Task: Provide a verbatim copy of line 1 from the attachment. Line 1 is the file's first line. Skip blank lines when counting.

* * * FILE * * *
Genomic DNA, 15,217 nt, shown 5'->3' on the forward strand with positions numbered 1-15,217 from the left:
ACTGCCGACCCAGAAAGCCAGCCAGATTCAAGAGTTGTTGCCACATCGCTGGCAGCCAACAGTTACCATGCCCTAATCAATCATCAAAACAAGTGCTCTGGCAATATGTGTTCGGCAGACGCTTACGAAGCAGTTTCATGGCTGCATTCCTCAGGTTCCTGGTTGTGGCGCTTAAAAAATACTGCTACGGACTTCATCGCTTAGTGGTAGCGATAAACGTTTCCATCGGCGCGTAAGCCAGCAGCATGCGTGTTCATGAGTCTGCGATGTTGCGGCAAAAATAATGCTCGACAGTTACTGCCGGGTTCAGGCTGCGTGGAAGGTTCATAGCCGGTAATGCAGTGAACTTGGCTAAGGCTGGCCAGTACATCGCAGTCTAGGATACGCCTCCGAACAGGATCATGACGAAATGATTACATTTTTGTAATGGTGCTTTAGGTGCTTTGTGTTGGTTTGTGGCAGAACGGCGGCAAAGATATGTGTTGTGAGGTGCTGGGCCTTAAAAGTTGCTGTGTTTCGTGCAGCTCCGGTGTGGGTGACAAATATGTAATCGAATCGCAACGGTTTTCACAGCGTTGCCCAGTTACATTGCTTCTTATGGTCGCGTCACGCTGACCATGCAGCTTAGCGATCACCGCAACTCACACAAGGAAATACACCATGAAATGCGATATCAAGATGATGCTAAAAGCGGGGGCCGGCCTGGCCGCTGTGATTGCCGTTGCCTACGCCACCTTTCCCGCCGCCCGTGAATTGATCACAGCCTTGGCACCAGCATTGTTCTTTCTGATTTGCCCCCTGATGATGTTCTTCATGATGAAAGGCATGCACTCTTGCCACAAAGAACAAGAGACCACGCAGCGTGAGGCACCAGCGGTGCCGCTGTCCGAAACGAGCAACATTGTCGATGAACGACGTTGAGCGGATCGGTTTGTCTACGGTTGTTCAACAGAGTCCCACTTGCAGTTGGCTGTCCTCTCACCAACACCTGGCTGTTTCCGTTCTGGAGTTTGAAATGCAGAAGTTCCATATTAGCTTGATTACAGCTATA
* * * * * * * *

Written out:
Genomic DNA, 15,217 nt, shown 5'->3' on the forward strand with positions numbered 1-15,217 from the left: